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“Spidery“ Radio Telescope Can See More Objects in Greater Detail
Added Feb 17, 2016 | Rate View top rated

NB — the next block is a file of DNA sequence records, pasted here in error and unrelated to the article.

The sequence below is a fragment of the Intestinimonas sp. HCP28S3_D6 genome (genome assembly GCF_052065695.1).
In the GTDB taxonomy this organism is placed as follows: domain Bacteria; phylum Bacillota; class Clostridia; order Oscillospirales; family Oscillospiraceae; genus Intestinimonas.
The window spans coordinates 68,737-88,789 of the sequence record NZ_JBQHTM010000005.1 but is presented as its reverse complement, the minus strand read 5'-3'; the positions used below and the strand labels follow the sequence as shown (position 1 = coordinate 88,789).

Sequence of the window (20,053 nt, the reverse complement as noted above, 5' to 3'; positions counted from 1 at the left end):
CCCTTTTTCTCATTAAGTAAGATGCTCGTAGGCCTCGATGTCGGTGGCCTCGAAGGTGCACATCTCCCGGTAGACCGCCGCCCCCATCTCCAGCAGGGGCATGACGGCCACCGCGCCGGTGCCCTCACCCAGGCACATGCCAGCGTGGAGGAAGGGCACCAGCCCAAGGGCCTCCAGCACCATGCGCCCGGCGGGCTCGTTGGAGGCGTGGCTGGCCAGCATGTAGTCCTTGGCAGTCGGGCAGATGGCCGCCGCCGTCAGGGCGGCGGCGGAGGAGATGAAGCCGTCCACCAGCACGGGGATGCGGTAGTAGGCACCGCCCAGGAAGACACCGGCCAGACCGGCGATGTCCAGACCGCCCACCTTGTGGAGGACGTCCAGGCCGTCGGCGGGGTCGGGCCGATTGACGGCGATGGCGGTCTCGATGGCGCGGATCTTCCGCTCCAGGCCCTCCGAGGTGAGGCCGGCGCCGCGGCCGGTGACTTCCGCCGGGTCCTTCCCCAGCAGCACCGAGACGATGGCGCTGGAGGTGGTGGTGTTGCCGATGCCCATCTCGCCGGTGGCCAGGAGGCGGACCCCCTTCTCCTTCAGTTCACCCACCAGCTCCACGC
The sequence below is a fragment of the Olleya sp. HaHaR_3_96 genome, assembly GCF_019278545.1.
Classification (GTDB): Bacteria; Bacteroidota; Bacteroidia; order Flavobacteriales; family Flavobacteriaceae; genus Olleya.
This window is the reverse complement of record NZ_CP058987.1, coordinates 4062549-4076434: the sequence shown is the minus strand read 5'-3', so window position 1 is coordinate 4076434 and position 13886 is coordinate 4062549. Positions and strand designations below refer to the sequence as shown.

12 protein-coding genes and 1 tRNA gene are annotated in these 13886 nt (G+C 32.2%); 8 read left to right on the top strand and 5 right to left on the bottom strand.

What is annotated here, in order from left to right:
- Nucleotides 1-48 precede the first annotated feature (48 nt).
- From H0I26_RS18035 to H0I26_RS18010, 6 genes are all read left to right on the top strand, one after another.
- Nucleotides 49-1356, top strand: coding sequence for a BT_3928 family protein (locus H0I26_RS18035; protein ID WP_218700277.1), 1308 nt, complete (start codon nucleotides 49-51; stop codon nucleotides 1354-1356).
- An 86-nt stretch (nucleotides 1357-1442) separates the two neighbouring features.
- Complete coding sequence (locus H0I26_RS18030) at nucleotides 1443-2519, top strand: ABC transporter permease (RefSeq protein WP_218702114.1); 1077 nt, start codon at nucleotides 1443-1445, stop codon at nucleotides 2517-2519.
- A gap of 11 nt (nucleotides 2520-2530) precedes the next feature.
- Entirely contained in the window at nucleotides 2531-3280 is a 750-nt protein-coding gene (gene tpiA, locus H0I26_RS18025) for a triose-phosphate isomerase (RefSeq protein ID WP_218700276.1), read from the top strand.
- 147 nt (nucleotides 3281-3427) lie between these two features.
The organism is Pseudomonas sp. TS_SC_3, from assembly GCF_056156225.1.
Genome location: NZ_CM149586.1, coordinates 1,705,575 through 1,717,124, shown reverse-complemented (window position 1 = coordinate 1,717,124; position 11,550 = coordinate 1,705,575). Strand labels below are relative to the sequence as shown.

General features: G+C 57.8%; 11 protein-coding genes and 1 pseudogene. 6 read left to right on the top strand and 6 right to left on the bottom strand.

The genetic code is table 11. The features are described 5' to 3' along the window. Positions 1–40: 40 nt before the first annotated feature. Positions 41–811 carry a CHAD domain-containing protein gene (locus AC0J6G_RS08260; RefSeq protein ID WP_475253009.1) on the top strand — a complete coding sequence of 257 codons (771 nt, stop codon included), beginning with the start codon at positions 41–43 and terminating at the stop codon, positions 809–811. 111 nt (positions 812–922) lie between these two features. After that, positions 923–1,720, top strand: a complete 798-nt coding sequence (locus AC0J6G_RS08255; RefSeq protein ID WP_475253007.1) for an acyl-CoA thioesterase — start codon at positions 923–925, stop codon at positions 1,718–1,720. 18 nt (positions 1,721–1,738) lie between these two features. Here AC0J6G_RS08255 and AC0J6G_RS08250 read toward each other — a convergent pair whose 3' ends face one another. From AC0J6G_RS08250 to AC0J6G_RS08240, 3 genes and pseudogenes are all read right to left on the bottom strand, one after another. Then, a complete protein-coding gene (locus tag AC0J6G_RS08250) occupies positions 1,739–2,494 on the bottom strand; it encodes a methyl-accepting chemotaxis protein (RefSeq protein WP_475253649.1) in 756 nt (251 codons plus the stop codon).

The Murchison Widefield Array (MWA) is a new type of radio telescope located in the unique radio-quiet environment of CSIRO's Murchison Radio-Astronomy Observatory in Western Australia. Each of its 128 stations - or "tiles" - is made up of 16 spidery looking dipole elements on steel mesh. These tiles are distributed in a dense core area of roughly 1.5km and a sparse outer area to a distance of about 3km. The combination of a dense core and a large overall area results in very high imaging quality, a large field of view of several hundred square degrees and high angular resolution. That means that the MWA can see more objects in greater detail. Recent Australian Government funding will go towards building a second phase of the MWA, which will double the number of antennas in the array and the maximum baseline length, and boost all-sky survey capabilities.
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